The Yankees Are Still on Top, but the Red Sox Are Surging

After Sunday’s victory, the Yankees improved to 8-4 against the Red Sox this season. Regardless, Yankees relief pitcher Zack Britton said that both teams were more evenly matched than might appear and that the difference in any given game has been the ability to play fundamentally sound baseball. At times, though, it has felt like the winner would be whichever high-scoring offense outlasts the other.

“If you want to be a World Series team, you’ve got to consistently do the little things,” Britton said. “And that’s what they did last year. That’s all facets of the game: not walking guys, getting ahead, making good pitches all the way through, moving guys over, playing good defense, not giving up extra outs. That’s the separator between us and them on a given night, and the team that consistently does that is going to be the team that season series-wise is the winner. But also with the talent, it’s the difference between winning the World Series or not.”

The Yankees hold the most decided edge over the Red Sox in the bullpen, even without injured four-time All-Star Dellin Betances, thanks to relief pitchers like Aroldis Chapman, Adam Ottavino, Tommy Kahnle and Britton. But the unit has sputtered more in recent weeks, perhaps a domino effect from the rotation’s struggles and constant inability to pitch deep into games. As a result, the Yankees have also been scouring the relief market, where there are more options available. They recognize the importance of a dominant bullpen come October and hope Betances will have returned from his shoulder and latissimus dorsi injuries by then.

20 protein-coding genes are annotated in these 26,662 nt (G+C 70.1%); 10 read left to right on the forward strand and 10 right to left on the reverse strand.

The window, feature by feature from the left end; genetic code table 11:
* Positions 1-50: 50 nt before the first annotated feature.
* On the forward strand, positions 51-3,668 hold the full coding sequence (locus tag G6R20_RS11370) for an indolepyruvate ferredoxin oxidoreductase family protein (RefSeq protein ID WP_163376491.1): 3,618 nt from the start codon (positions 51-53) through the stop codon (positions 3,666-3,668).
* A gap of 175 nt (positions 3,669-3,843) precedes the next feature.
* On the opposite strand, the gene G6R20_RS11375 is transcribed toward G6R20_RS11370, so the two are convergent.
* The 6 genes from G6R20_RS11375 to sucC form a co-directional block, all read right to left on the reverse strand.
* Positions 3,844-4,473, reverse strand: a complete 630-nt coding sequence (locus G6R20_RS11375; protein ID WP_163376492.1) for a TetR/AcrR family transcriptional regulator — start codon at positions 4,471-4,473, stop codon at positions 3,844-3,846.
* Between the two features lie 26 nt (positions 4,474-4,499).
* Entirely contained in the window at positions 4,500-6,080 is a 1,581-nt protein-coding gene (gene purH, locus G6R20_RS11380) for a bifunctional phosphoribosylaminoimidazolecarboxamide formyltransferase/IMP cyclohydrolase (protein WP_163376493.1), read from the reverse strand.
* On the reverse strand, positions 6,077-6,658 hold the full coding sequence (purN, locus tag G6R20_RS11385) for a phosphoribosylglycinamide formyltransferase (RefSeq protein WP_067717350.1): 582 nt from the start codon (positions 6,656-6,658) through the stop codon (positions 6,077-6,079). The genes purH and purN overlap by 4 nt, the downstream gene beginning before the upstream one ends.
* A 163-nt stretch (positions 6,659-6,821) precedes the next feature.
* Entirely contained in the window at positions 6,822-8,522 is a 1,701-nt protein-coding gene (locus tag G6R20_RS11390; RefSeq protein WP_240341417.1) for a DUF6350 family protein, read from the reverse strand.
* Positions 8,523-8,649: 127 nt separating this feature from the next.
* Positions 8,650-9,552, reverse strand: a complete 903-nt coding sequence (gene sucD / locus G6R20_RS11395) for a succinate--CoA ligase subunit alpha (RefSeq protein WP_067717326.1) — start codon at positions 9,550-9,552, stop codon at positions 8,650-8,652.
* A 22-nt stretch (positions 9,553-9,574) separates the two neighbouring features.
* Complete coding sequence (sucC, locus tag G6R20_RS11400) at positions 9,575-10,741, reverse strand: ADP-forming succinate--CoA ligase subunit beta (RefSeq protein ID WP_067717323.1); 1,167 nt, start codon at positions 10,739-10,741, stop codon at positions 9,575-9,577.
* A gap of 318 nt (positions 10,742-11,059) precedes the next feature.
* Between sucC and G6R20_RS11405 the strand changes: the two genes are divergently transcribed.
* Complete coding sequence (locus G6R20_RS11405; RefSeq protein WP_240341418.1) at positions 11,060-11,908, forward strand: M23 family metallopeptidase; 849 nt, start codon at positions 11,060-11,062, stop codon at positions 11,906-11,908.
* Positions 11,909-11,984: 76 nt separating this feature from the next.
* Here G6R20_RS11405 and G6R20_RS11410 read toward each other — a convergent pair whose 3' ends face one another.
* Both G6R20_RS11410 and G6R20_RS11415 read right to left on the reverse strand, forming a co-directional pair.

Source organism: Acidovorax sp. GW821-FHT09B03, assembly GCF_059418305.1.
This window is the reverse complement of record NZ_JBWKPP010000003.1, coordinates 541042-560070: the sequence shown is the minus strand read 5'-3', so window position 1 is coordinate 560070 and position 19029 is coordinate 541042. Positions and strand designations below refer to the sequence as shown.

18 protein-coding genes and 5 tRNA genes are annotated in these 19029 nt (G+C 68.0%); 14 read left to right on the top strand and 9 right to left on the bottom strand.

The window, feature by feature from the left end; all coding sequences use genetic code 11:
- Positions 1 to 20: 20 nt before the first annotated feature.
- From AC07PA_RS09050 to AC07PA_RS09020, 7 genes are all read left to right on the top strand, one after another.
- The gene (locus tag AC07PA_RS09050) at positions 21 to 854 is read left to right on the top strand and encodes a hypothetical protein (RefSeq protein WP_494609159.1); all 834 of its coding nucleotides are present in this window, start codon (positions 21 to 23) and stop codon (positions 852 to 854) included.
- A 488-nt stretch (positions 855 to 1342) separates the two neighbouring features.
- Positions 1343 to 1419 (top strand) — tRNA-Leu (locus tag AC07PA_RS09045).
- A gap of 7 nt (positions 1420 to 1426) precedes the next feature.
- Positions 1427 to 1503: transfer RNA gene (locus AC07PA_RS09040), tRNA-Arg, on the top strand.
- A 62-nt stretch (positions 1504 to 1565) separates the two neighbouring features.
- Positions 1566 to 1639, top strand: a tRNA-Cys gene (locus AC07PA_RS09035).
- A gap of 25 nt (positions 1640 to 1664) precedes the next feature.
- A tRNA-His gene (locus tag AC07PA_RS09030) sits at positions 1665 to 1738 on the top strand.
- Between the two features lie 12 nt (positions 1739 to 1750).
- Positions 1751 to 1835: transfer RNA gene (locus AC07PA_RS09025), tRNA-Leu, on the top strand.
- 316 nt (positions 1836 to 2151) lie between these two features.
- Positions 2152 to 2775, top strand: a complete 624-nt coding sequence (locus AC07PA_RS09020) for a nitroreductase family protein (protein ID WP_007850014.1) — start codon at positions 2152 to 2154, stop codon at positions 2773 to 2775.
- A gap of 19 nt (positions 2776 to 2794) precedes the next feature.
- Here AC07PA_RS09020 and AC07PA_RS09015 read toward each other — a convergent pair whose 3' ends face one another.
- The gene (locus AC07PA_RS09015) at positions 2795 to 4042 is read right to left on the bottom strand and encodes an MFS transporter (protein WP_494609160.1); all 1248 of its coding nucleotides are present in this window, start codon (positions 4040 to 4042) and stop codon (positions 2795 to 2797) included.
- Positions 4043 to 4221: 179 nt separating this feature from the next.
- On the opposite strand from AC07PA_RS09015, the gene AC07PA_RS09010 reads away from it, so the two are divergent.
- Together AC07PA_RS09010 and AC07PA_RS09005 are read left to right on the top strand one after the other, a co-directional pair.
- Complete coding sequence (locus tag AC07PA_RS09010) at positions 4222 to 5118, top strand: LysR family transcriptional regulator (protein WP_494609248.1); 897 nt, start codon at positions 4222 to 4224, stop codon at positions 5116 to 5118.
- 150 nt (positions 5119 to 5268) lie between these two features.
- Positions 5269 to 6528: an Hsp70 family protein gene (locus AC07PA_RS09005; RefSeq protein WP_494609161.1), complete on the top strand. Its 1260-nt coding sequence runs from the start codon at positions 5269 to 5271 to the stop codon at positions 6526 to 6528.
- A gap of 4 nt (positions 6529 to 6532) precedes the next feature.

While the postseason is still over two months away, the lack of an ace has been apparent for the Yankees. Luis Severino, the team’s best starting pitcher, hasn’t thrown a pitch all season because of a rotator cuff injury and a puzzling lat strain. (He has recovered, recently resumed throwing and is racing against the calendar to build up his workload to return as a starting pitcher. If not, he might be an option in the bullpen.)

Domingo German has pitched like the Yankees’ best option for an ace, particularly on Sunday. He allowed three runs and struck out nine batters over five and one-third innings to improve to 13-2 on the season. He was the first Yankees starting pitcher since July 20 to complete five innings and the only one with an adjusted E.R.A. above league average. The Red Sox have four such starting pitchers.

“I felt like it was my responsibility to go out there and put a stop” to the losses, German said.

The Yankees’ biggest off-season acquisition for the rotation, James Paxton, has the talent to pitch like an ace but has struggled to the tune of a 4.72 E.R.A. this season and dealt with a knee injury. Masahiro Tanaka (4.79 E.R.A.) and J.A. Happ (5.23 E.R.A.) have remained healthy but haven’t been consistent on the mound. The Yankees knew C. C. Sabathia (4.78 E.R.A.) would need to manage his chronically balky right knee and, over the weekend, it landed him on the injured list for the third time this season.